Creating a Slack Bot with Serverless Framework and AWS Lambda

Creating a Slack Bot with Serverless Framework and AWS Lambda

In case you didn't already know, Serverless works with AWS' API Gateway and Lambda functions which does away with the need for infrastructure. There are certainly some limits to it which I won't get into here. But for tasks that take < 5 minutes and things such as building a Slack bot, it's the perfect play project.

This blog post is using Node.js and Serverless 1.0.0-beta2.2 and we'll look at achieving:

  • Body Mappings for Slack commands (application/x-www-form-urlencoded)
  • Unit testing locally
  • Having Lambda functions in a folder structure that isn't the root folder (there is a trick to this)
  • Writing in ES6/ES2015 and transpiling with Babel

Eventually this bot will be hooked up to a Raspberry Pi 3 doing some IoT stuff but that's going to be another post. If anyone has other ways of achieving the aforementioned please leave a comment, I'd love to find other ways from the community experts.

This bot is currently a work in progress but feel free to jump straight to the code  on GitHub:

Body Mappings

Serverless by default will give you an entire body mapping for just for application/json. At this time I don't know of a way to automatically include universal body mappings for the former. I had to actually manually go into the console and add the following for the command endpoint. Here is the body mapping code which you can cut and paste:

    "data": {
        #foreach( $token in $input.path('$').split('&') )
            #set( $keyVal = $token.split('=') )
            #set( $keyValSize = $keyVal.size() )
            #if( $keyValSize >= 1 )
                #set( $key = $util.urlDecode($keyVal[0]) )
                #if( $keyValSize >= 2 )
                    #set( $val = $util.urlDecode($keyVal[1]) )
                    #set( $val = '' )
                "$key": "$val"#if($foreach.hasNext),#end

This will expose the data node with all the key value pairs that Slack will send us. We'll take a look at what that looks like in a second in the Unit Tests below.

Here's what the body mappings should look like in API Gateway on the Integration Endpoint:

Body Mapping Application UrlEncoded API Gateway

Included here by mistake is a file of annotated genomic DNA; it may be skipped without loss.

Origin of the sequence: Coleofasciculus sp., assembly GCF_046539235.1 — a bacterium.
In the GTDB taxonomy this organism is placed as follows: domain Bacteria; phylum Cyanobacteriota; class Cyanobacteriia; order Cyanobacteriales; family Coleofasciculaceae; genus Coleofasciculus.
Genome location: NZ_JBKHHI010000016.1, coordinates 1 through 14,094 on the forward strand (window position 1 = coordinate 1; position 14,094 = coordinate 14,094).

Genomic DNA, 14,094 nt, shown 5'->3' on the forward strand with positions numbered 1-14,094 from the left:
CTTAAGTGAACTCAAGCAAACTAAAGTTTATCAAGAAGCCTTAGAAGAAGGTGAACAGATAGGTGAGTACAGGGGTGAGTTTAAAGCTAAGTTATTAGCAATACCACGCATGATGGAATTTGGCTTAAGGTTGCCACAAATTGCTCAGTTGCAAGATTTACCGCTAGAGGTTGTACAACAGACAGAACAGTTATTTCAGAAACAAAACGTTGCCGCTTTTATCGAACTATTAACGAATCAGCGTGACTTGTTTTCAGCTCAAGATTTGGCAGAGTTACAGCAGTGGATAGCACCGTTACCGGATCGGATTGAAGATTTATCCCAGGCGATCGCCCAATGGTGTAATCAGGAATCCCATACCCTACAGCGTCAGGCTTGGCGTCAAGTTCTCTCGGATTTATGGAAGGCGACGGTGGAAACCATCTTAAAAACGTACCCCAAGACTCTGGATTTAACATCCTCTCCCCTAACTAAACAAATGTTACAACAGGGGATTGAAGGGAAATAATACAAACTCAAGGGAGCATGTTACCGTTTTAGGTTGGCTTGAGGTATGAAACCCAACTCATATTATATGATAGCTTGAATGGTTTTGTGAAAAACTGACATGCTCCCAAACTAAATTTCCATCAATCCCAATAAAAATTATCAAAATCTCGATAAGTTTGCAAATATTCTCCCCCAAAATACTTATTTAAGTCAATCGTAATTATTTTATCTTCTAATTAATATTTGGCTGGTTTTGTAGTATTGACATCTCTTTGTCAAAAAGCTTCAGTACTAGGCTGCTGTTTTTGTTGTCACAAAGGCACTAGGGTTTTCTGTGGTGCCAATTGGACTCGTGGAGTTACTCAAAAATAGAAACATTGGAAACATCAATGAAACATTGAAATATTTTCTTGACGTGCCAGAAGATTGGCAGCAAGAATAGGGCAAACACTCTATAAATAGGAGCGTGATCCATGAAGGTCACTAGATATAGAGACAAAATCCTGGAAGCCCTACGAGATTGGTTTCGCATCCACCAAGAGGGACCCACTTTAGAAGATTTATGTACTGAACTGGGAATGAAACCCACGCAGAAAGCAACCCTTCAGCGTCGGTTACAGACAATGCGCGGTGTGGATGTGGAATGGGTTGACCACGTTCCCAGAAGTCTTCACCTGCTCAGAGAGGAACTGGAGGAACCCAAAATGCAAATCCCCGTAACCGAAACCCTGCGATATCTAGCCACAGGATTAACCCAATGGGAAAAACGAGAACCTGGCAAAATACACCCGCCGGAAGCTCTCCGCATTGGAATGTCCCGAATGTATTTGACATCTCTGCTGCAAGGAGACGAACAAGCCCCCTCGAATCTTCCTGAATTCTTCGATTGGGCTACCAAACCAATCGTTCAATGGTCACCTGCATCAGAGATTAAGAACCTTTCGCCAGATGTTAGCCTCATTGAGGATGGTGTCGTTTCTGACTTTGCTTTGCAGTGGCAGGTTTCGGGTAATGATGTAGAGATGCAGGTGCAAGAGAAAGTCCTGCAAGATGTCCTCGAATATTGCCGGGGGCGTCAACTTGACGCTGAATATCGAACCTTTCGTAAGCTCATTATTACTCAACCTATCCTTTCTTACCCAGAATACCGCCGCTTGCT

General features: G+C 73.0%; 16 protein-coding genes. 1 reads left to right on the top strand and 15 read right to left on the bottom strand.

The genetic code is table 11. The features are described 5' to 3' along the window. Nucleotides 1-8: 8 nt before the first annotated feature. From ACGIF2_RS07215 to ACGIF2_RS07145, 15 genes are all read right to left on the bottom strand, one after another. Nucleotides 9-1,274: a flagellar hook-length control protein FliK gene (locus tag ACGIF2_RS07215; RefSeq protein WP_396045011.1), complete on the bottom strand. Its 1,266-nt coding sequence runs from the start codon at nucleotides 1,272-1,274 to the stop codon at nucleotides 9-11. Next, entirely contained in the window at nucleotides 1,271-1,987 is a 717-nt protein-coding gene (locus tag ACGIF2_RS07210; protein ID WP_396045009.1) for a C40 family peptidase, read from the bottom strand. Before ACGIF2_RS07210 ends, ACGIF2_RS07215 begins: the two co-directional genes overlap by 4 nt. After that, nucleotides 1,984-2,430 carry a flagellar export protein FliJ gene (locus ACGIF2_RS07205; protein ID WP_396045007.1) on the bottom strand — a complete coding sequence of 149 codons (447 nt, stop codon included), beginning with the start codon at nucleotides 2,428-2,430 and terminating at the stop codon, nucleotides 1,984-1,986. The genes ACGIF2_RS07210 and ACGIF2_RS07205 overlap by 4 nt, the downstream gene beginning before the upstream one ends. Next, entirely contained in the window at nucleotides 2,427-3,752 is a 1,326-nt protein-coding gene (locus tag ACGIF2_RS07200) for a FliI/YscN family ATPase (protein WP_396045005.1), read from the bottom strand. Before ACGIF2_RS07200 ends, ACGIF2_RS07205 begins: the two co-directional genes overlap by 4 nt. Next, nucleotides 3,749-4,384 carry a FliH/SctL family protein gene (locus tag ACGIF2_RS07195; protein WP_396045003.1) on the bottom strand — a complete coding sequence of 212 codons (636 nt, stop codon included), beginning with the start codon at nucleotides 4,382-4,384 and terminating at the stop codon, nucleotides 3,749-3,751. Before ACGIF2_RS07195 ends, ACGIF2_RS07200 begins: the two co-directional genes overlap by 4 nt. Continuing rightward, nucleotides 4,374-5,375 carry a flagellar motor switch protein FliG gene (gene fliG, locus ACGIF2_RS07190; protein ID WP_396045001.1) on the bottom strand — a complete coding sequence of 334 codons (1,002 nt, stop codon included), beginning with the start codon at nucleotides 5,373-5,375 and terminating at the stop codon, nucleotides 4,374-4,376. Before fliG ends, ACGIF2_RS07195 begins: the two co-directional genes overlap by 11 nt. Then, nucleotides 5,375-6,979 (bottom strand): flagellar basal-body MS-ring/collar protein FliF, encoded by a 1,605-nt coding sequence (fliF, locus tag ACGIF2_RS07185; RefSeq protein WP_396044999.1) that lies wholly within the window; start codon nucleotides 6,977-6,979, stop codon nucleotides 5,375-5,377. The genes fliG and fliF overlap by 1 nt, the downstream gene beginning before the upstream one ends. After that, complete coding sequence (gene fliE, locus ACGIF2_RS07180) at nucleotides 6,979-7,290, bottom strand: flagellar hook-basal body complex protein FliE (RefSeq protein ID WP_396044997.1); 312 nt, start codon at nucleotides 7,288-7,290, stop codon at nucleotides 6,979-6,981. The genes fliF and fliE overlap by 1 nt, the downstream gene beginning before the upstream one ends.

So now we can access all the form data in in our function handler. It will already exist as an object so we don't need to JSON.parse() it either.

Unit Testing On Serverless

Since lambda functions are just functions, we can use Mocha, Chai, Sinon and Proxyquire.
Now that we have it as an object from the body mapping we can create a sample response from Slack:

I've put all the Slack events into test/slackEvents/:
The pongbot has one command at the moment. A user can issue the /challenge @anotheruser command and the bot will post to the channel some text.

Here's a sample Slack event after it goes through the body parser in API Gateway:

export default () => (
      token: 'SAMPLETOKEN',
      team_id: 'ID',
      team_domain: 'pongbot',
      channel_id: 'C249MSRMF',
      channel_name: 'general',
      user_id: 'UxxxW',
      user_name: 'ttruong',
      command: '/challenge',
      text: '@gwittchen',
      response_url: ''

If you're interested in how the challenge command is implemented you can take a look in the /src/challenge_cmd.js but it's not particular important in this post.

Okay cool so now we need something to test with this event.
I've done this in /src/challenge_cmd.spec.js. Yes it lives in the same folder as the implementation but we will see later that the final build will omit *.spec.js files.

Here's what the spec looks like:

import { expect } from 'chai';
import chai from 'chai';
import sinon from 'sinon';
import sinonChai from 'sinon-chai';
import proxyquire from 'proxyquire';
import commandEventStub from '../test/slackEvents/commandEvent';


const contextStub = sinon.stub();
const callbackStub = sinon.stub();
const httpSpy = sinon.spy();
const configStub = {
    token: commandEventStub().data.token